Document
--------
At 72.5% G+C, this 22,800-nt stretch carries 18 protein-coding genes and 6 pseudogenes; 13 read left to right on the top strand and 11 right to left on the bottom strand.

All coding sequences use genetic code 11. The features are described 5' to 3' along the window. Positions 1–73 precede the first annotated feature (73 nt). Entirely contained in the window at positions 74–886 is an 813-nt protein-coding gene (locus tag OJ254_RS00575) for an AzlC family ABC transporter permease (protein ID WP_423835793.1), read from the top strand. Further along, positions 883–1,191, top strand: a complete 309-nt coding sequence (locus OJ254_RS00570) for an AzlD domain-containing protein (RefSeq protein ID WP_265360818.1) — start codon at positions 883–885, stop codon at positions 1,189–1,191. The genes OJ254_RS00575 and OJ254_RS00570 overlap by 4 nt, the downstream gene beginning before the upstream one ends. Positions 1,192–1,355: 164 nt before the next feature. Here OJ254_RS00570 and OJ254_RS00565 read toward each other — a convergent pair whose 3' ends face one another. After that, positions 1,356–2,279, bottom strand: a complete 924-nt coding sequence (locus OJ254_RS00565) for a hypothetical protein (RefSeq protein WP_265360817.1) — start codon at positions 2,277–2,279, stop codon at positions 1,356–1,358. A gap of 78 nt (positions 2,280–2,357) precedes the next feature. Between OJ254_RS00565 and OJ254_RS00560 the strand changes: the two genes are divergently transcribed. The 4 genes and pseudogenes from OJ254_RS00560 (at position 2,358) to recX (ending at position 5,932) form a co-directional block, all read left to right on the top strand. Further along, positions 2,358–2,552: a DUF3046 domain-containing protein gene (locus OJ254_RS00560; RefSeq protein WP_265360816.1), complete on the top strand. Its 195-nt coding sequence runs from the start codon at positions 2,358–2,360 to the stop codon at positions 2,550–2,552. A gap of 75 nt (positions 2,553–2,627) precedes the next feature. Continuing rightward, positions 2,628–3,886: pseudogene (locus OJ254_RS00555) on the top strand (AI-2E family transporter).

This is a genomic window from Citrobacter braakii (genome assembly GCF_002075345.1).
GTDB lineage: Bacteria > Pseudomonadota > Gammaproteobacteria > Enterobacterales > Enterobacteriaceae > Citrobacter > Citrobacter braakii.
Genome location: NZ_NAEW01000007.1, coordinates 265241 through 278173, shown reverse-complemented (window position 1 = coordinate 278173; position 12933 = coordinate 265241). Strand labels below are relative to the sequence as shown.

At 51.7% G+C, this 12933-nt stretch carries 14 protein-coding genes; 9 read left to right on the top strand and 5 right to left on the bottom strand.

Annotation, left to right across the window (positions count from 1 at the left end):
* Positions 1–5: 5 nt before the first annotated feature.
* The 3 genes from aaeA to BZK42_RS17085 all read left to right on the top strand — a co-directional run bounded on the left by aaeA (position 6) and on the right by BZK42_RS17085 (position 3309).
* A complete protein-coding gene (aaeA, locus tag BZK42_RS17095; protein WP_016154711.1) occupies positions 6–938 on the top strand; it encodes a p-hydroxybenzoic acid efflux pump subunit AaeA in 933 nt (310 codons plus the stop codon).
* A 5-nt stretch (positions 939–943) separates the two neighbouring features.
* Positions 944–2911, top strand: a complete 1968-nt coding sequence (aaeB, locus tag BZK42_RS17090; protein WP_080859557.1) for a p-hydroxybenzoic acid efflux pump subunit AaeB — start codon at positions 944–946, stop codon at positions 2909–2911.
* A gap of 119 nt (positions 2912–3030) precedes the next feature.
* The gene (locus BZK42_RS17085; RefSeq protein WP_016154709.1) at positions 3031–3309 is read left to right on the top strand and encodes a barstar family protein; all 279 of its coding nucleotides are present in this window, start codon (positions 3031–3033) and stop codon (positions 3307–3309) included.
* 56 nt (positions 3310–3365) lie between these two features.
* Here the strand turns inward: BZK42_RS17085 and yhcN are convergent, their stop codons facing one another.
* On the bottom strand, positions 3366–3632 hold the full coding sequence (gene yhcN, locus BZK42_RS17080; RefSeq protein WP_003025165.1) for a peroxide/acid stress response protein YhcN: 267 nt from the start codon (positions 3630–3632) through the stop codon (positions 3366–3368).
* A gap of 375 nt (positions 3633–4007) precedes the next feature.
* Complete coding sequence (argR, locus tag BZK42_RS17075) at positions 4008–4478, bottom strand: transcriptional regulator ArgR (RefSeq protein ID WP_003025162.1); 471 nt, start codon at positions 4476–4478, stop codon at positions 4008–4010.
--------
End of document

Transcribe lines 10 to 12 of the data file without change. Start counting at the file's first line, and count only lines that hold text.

* A complete protein-coding gene (aaeA, locus tag BZK42_RS17095; protein WP_016154711.1) occupies positions 6–938 on the top strand; it encodes a p-hydroxybenzoic acid efflux pump subunit AaeA in 933 nt (310 codons plus the stop codon).
* A 5-nt stretch (positions 939–943) separates the two neighbouring features.
* Positions 944–2911, top strand: a complete 1968-nt coding sequence (aaeB, locus tag BZK42_RS17090; protein WP_080859557.1) for a p-hydroxybenzoic acid efflux pump subunit AaeB — start codon at positions 944–946, stop codon at positions 2909–2911.